Warm and Toasty

Last Friday marked the first fire of the season. We might have pushed it a bit but there was enough of a chill in the air that at the time it felt justified.

Two winters ago I bought a used woodstove and had it installed in the chimney of the main family room. It came equipped with a blower and for the past two years has effectively replaced one of our two furnaces during the winter. In the next year or two I’d like to install a second stove in the other half of the house. I love everything about heating the house with wood.

Here in Alabama firewood is pretty easy to come by. I haven’t paid for firewood in three winters. Everyone knows me as the “firewood guy” and for two seasons I even sold firewood.

They say that the great thing about firewood is that it warms you twice, once in the cutting and then in the burning. I find the whole experience of firewood to be immensely rewarding.

I started three years ago when a friend of Nana’s had an ancient oak fall on her property. There was no real damage and as such no insurance money to remove the tree. I would go out and whittle on this giant oak on the weekends and take home manageable rounds to split and stack for firewood.

This tree was easily 300 years old and took me several months to cut and clear. I sold nine full cords and kept two or three for myself.

Which brings me to an aside and a peeve.

A cord of firewood is a stack four feet by eight feet by four feet. What’s sold today by most sellers if you order a cord is technically a “face cord,” which is a stack four by eight feet by whatever the length your firewood is. In most cases this is really a half cord at best, providing that you buy two foot sticks of firewood. Your average seller takes full advantage of the fact that you don’t really know what a cord is.

My other peeve is that most sellers sell “green” wood. There’s a guy who has a set up on my way to and from work. I’ve watched his operation over the years. In fact his was the last load of firewood I bought.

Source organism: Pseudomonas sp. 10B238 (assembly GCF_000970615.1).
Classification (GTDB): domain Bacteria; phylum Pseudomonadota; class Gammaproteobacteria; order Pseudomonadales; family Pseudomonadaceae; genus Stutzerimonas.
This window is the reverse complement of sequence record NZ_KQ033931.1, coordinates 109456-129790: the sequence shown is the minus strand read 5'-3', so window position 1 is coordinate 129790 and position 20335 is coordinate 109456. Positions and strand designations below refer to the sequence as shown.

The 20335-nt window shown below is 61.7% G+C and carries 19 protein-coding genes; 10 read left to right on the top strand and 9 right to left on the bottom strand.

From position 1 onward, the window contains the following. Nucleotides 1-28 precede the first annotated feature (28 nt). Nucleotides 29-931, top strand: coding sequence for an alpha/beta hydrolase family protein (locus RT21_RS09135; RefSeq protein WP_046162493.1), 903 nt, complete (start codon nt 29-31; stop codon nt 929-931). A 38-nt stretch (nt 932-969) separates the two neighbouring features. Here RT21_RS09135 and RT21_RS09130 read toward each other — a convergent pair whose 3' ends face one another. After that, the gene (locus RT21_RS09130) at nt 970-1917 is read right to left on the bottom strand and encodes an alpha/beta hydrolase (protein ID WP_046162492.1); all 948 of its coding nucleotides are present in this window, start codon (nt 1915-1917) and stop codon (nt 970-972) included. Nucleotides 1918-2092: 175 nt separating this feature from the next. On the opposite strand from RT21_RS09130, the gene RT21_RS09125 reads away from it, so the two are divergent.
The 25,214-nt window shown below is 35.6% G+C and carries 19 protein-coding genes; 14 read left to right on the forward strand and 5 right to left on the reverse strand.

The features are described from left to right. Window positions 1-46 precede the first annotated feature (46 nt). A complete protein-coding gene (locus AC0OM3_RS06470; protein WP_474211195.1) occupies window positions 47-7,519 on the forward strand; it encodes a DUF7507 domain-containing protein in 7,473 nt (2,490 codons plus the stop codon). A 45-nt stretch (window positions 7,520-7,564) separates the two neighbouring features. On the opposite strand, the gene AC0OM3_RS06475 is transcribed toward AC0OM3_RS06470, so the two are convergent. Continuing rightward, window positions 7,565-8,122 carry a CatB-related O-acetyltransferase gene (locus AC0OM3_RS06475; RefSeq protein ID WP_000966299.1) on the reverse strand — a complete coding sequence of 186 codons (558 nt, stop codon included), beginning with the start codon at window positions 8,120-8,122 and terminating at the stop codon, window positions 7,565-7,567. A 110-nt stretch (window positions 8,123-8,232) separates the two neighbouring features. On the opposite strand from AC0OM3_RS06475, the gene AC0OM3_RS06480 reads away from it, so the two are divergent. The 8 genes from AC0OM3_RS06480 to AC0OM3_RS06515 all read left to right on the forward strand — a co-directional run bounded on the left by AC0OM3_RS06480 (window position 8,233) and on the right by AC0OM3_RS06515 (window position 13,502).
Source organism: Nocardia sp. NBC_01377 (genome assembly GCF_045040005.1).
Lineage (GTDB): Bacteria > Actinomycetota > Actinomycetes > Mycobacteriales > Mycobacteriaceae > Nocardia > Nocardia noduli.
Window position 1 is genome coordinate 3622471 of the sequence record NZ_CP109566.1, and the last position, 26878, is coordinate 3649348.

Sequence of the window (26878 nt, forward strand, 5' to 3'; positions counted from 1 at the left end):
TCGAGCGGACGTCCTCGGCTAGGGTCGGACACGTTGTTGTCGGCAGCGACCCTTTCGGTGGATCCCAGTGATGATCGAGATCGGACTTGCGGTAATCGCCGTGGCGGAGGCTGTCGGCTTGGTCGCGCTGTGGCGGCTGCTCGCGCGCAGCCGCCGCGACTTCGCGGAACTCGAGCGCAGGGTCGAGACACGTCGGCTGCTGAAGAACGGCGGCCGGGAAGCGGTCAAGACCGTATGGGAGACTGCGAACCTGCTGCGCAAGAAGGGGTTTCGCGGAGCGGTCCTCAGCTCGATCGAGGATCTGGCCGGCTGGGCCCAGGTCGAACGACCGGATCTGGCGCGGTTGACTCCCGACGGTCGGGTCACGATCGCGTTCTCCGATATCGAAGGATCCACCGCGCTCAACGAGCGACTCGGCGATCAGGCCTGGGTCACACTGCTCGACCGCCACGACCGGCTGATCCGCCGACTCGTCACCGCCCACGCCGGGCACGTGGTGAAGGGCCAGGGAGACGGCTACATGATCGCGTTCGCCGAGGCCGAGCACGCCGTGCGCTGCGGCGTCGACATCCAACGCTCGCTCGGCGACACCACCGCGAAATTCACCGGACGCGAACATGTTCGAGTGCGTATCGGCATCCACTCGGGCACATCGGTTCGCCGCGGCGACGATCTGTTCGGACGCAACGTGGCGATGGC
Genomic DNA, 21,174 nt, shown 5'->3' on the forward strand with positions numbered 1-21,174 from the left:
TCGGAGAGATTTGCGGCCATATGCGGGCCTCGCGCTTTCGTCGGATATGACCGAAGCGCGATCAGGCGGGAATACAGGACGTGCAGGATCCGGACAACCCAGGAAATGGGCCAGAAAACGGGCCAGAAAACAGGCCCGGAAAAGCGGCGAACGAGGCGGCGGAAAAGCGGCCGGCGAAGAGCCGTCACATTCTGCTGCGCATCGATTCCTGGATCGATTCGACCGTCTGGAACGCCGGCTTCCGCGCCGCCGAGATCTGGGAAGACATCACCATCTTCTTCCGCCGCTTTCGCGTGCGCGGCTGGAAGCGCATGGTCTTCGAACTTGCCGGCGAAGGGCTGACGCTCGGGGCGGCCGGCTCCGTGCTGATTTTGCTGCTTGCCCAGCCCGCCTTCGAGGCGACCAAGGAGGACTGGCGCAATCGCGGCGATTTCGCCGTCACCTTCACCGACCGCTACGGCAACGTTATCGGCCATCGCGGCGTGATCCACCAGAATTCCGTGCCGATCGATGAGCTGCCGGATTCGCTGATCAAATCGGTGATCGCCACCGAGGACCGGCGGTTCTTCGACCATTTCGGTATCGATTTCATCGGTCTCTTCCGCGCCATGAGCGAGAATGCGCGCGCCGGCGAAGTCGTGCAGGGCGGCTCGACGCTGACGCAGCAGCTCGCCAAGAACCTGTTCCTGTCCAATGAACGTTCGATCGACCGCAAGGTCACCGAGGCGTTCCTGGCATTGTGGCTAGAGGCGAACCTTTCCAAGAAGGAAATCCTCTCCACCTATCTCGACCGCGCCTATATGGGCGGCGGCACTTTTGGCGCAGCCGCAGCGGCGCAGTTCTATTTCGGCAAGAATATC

He has an arrangement with a tree service that come October will start delivering the trunks of trees they’ve cut down. This is advantageous for the tree surgeons as they otherwise have to pay to dispose of the trees. This firewood seller then spends his weekends busting the trunks down into firewood for immediate sale. These trees are days from being alive and sold like this will not make satisfactory firewood.

As a consumer of firewood I recommend you buy next year’s firewood this year or better yet cut it and stack it yourself.

Green wood will burn, but you will be frustrated by it. Green wood is slow to light, is very smoky and requires a hotter fire to keep burning. In addition to this, the smoke contains a higher concentration of creosote which lines your flue and increases your chances of chimney fires. I have burned green wood in my stove before but found it a much more “high maintenance” endeavor. Seasoned wood is best.

I try and cut firewood during the spring and summer months. An Alabama summer is plenty hot enough to dry out split firewood in a month or two. Wood I cut in July is sufficiently dry to burn in November.

Many folks will try and tell you it has to sit for a year, but that has not been my experience here. I split my wood while it is green and stack it for maximal airflow. Sometimes, like this year, I’ll even cut and set aside wood in October as a back up for the end of the season, just in case I run out early or cold weather extends further into March.

At present I load my firebox three or four times a day. In the morning, as I’m the first to rise, I open up the air vents and fill the firebox. Last night’s coals quickly catch and I run the box at full blast to get the house good and warm for everyone else. When Samantha leaves for school she makes sure the box is full again and closes the air vents to minimal airflow. This keeps the fire going and the box hot enough to keep the thermostat driven fan going. That evening we reload the box and if it’s cooler open up the vents. The final load is right before bed and the vents are closed again to keep the fire burning slowly through the night. Our thermostat on the gas furnace on that side of the house stays set somewhere in the high sixties during the winter and it rarely ever kicks on.

Few things are more satisfying than the feel of warmth that hits you when you enter our house on a cold winter’s day or sight of smoke drifting from the chimney. It warms the house and my soul.

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